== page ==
If the Cubs don't trade Marquis, he may have to open the season in the bullpen. Marquis probably won't like it, but he and the Cubs will have to live with it.

Piniella entered the final week of the spring still trying to find a lineup that will work. One thing is clear: Left fielder Alfonso Soriano won't be heading back to the leadoff spot. The Cubs don't want Soriano trying to run too much in the cold weather. Initially, the Cubs moved shortstop Ryan Theriot into the leadoff spot with Soriano moving to No. 2. That seemed to work for both of those players, but it seemed to mess up Fukudome, who moved from second to fifth.

Fukudome looked comfortable in the second spot, where the Cubs can use his high on-base percentage. But he struggled at No. 5, and Piniella wants to make his transition from Japan to the major leagues as easy as possible. Despite that, look for Fukudome to stay at No. 5 because Piniella wants him to protect cleanup man Aramis Ramirez. Piniella even had toyed with having Fukudome lead off.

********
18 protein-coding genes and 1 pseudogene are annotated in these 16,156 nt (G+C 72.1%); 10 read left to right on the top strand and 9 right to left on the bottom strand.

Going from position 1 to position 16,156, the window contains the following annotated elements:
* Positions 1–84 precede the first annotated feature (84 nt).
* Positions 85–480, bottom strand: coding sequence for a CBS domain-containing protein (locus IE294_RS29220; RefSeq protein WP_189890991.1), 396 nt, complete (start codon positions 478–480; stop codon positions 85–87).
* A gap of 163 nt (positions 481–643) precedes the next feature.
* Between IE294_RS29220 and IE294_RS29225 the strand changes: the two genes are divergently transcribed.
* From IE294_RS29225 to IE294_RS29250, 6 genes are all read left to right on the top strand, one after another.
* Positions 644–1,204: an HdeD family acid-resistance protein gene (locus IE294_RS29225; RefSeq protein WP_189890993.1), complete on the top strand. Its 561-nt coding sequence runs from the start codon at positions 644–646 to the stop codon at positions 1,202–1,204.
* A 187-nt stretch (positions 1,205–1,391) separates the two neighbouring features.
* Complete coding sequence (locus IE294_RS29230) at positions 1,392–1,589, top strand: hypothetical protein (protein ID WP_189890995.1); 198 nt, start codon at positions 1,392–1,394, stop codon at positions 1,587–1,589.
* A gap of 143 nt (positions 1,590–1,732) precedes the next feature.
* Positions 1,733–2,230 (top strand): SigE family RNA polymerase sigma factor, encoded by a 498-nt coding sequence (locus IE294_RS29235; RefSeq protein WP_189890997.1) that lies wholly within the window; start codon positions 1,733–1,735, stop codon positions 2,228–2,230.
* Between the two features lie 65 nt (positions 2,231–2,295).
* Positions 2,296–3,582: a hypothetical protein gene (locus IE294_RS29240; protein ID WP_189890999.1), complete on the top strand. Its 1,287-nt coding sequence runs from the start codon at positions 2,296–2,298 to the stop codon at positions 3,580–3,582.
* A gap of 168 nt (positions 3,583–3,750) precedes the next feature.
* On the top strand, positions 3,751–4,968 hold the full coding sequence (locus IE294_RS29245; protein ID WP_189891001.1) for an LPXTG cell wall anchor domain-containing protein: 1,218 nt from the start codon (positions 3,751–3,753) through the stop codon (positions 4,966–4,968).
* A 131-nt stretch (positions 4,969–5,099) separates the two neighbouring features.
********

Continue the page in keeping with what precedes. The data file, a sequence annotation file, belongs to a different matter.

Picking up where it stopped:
The Cubs got off to a poor start last season and had to "floor it" the rest of the way to overtake Milwaukee and win the NL Central. Piniella wants a fast start this year, and that's why finding the right lineup is critical. The Cubs play 33 games at home the first two months of the season, and as cold as it can get at Wrigley Field, the Cubs will have to find a way to make that a home-field advantage.

PRIMED FOR A BIG SEASON: LHP Rich Hill struggled with his command all spring, but manager Lou Piniella said Hill was due for a breakout season and easily could up his win total from the 11 he had last year to 18 this year.

ON THE DECLINE: LHP Scott Eyre endured a miserable first half of 2007 before righting himself after the All-Star break. He's been so-so this spring, and the Cubs now say Eyre's elbow is "tight." Eyre is 35, and he's logged a lot of action the past few years.